This article was published in the July Issue of NZ Management Magazine.
The way a business is structured and operates will go a long way towards its success. Of course, when an organisation grows, it can be tricky to work out who should be doing what. Should this factor be based on skills or in-line with what customers are demanding? This is when organisational modelling can be implemented.
Organisational modelling is the art of taking the accountabilities that must be met by an organisation and developing logic for the distribution of these among the constitute parts.
There is one element every organisation needs – structure. It doesn’t matter whether you’re a small business with a handful of employees or a multi-faceted council with countless departments, the more structure and process in place, the greater chance of success.
With this in mind, organisational modelling might be the best way to approach growth and change.
What is organisational modelling?
Organisational modelling represents multiple parties with different purposes where each team has its own goals and objectives. Most organisations have an organisational chart, where there are clear reporting lines and hierarchy. However, in modern businesses where growth is inevitable, this isn’t always the most ideal way to holistically look at structure and process.
Instead, organisational modelling represents multiple parties with different purposes where each team has its own goals and objectives. This system helps to show how these teams interact with each other and the external environment. As a result, organisational modelling splits responsibility and allocations across a team. As such, they can take greater ownership of their purpose and relate tasks more closely to what is happening outside the organisation. This could be based on what skills and expertise a team has, geographical areas or even the needs of the customer group.
Organisational modelling – a case study
A good example of organisational modelling is in the form of a council. With this entity wide-reaching and multi-faceted, there are countless people doing different tasks. The challenge for a board or a CEO is to ensure the right people are doing the right tasks for the right result.
For simplicity, a council can be broken into three core outputs – regulation/democracy, infrastructure and community services. The rules let us live together, the infrastructure makes it possible to live there and the community services make it nice to live there.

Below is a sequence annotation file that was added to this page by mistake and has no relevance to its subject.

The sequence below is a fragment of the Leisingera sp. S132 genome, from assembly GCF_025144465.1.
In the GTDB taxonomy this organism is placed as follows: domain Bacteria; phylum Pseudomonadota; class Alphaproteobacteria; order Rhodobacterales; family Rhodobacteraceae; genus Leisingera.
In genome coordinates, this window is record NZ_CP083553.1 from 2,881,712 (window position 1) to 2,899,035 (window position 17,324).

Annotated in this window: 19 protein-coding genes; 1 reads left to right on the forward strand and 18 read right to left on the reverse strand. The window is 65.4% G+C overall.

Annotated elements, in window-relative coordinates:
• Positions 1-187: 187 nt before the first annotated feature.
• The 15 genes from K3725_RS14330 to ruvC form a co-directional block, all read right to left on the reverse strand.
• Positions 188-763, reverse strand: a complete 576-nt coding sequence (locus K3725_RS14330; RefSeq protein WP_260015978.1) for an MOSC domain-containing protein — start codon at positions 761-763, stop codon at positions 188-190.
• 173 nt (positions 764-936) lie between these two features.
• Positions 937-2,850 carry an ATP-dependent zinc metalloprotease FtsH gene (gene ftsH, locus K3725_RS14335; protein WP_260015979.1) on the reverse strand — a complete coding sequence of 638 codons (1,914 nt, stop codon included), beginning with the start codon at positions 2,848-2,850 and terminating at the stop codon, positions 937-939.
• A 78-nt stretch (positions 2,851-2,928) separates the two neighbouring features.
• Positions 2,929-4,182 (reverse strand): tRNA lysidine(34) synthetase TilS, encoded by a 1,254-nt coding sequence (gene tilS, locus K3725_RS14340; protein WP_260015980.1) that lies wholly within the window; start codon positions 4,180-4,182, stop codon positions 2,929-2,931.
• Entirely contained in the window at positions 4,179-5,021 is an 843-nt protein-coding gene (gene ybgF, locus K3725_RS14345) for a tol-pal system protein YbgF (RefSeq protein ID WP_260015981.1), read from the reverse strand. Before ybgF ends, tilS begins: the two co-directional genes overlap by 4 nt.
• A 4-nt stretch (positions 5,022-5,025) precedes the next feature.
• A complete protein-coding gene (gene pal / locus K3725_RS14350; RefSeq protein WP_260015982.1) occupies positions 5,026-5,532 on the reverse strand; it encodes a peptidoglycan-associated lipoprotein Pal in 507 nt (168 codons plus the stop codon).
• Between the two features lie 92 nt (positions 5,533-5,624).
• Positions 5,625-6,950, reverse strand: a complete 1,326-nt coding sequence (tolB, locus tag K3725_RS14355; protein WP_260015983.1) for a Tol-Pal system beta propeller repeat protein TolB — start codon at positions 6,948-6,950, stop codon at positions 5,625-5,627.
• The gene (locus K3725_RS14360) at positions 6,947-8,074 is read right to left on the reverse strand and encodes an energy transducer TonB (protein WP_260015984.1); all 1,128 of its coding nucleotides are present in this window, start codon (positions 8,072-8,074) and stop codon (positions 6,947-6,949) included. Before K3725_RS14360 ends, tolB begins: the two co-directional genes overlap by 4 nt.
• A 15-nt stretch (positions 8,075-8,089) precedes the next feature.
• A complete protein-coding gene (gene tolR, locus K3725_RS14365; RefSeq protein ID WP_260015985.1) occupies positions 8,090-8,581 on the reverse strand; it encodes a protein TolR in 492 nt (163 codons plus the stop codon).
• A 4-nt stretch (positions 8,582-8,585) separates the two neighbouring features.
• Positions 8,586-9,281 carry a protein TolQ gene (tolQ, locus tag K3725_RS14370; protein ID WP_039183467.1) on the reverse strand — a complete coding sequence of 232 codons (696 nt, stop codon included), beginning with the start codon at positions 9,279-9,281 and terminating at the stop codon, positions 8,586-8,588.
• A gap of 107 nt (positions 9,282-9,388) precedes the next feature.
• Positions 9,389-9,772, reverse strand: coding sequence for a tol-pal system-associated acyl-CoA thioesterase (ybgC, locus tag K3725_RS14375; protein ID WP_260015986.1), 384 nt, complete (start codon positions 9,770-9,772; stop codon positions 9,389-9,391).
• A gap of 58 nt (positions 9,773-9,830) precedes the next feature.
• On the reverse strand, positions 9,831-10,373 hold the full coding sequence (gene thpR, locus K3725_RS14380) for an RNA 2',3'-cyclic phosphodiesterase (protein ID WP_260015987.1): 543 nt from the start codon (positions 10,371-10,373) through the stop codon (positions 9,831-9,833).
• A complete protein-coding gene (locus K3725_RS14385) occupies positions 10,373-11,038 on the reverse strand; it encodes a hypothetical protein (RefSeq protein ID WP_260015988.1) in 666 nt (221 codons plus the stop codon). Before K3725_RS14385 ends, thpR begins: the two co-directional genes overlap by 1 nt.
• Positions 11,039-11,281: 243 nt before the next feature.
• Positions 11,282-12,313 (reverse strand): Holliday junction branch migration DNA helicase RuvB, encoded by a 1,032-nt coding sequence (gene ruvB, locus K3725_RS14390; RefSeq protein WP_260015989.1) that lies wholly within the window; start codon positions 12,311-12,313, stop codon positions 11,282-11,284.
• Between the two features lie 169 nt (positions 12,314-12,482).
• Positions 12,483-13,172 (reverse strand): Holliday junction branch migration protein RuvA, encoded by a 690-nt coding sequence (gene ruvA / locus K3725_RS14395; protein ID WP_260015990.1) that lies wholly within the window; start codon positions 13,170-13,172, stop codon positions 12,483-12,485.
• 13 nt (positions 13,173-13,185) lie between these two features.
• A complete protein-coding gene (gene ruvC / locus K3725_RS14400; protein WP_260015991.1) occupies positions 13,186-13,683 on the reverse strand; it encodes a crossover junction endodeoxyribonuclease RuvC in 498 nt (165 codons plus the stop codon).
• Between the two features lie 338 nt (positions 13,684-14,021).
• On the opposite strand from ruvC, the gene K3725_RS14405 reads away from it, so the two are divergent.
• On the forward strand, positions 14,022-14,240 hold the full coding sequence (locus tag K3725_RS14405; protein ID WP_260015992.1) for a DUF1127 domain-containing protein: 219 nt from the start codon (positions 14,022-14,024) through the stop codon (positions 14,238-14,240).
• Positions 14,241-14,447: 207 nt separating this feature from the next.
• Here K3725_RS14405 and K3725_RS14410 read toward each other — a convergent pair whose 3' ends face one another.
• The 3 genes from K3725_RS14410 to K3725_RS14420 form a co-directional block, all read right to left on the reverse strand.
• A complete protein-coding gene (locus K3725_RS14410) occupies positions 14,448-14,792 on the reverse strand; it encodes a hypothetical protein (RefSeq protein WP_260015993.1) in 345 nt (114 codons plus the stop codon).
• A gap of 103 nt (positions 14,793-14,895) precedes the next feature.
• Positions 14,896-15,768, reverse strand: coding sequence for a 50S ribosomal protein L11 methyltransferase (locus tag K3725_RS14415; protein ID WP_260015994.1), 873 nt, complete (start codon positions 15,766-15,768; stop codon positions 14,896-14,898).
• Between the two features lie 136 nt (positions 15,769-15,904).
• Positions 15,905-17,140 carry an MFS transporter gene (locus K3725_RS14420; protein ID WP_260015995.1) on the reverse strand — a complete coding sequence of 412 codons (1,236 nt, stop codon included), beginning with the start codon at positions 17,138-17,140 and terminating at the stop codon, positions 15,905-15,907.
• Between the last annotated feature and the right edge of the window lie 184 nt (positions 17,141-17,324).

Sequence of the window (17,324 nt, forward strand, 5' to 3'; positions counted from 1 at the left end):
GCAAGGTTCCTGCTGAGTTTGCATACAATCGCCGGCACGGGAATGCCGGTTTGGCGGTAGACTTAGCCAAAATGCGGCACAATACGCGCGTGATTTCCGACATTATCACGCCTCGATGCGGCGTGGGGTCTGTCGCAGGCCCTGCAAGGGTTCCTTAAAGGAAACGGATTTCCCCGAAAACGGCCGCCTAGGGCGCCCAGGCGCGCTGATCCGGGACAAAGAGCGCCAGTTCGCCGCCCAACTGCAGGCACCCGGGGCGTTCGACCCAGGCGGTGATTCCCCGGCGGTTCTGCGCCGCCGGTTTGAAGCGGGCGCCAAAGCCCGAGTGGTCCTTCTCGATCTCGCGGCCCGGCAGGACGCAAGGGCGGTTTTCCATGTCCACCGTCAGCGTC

When an entity starts to understand its core deliverables, it forms the basis of an organisational model. In the council example, if an issue around dog control or public toilets cropped up, it’s easier to work out what output is most responsible for the issue. Topics could come up across multiple outputs, but the structure in place will help determine the right solution.
Of course, behind each output are different measures of success. For example, following procedure will be important around regulations, good engineering around infrastructure and positive engagement around community services.
Basically, we have different ways to build our model. Instead of having an organisational diagram that says this task needs to go to community services because that team has fewer people, this model is logical and decides where tasks go based on other metrics.
While these three outputs are siloed, there can be departments that are spread across all. For example, corporate services such as IT and administration will be required across the board. Below this, sits people, customers and communications who aren’t embedded in these departments, but can still provide important HR and customer service processes. This is an organisational model. It describes what the teams are and how they both work with the community and internally.
We help clients use coloured organisational models to understand the core purpose of their teams and how they work together.
Over several years, we have developed a unique process for organisational models. For example, there’s a colour coding system (Organisation Model Drawing Conventions) that allows business leaders to have a more holistic view of their organisation and who’s responsible for what. With the model and conventions together, the story can tell itself and be a blueprint for the future.
One of things I can tell from the council example is that the communications team is not accountable for external communications because it’s marked brown (internal). Therefore, the green teams are responsible for external communications. We help clients use coloured organisational models to understand the core purpose of their teams and how they work together – a more rich flavour than the typical organisational chart.
Overall organisational modelling can ensure that a business is structured and operates in a way that ensures long term success.
Find out more on organisational modelling and how Strategic Pay can help by getting in touch today.